The project reclaims an area currently used as a car park, restoring it to the city. The site, organized as an extension of the city grid through the existing park, provides direct access from the historic town centre to the sea and enhances visual connections with the water.
The building is a new landmark on the waterfront, both from a visual and cultural perspective, as well as a mean of boosting the activities of the Botín Foundation. Thanks to the Foundation’s diverse cultural and research programmes, it is expected that the centre drives cultural, social and economic development in Santander.
By rerouting traffic on the existing Paseo del Muelle into a 200m-long tunnel, the existing Jardines de Pereda can be extended as far as the seafront, doubling its size. The Centro de Arte Botín sits in the new section of the park, right at the water’s edge. To its north, where various routes across the park from the city converge, is a new public plaza. An outdoor amphitheatre on the building’s west side can seat 2.000 people for concerts or film projections.
The centre is organized into two parts, a west and an east wing, joined by an elevated walkway that culminates in a platform cantilevered out over the sea.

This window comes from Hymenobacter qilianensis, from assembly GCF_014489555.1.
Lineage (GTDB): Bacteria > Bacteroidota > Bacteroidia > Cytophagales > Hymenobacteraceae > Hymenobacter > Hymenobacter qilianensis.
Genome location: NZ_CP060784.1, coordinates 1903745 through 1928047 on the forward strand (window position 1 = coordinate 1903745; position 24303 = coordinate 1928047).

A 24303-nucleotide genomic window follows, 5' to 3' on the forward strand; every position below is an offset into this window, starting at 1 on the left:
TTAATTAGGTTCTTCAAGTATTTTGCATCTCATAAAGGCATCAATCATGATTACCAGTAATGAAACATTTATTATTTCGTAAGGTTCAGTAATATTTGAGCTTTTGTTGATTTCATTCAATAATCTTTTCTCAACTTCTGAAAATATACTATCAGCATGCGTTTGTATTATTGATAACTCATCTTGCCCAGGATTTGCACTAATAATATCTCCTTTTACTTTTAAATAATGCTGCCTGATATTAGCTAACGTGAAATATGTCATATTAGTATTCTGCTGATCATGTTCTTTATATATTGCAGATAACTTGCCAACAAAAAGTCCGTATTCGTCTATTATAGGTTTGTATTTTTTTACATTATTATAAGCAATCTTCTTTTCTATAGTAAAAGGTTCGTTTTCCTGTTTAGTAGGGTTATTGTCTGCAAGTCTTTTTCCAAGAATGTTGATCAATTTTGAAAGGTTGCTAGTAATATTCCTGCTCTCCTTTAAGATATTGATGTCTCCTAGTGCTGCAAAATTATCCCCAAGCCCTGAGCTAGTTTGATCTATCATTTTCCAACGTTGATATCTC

The west wing of the building is an exhibition space: 2,500 square meters of 5m-high versatile spaces over two levels providing galleries and support areas. The upper level has a skylight system that allows some of the gallery space to be naturally lit.
The smaller east wing focuses on education and accommodates a convertible 7.5m-high auditorium space with 300 removable seats and, on the building’s upper level, a multi-purpose area of approximately 255 square meters. The auditorium has a glazed façade to the south, offering the option to have speakers, actors or musicians performing against the backdrop of the bay with its traffic of ships.
Both buildings are raised thanks to supporting columns. Together with the buildings' curved shape, this structure lightens the facility's presence on the site and allows clear views from the park to the sea. The curved edges also draw light and reflections off the water into the space under the building. The exterior is clad with small off-white ceramic tiles that easily adapt to the shape of the building and that also have a shimmering, mother-of-pearl finish, which strengthens the building's luminosity, under Santander’s often grey sky.
Photo credits: Enrico Cano, Stéphane Aboudaram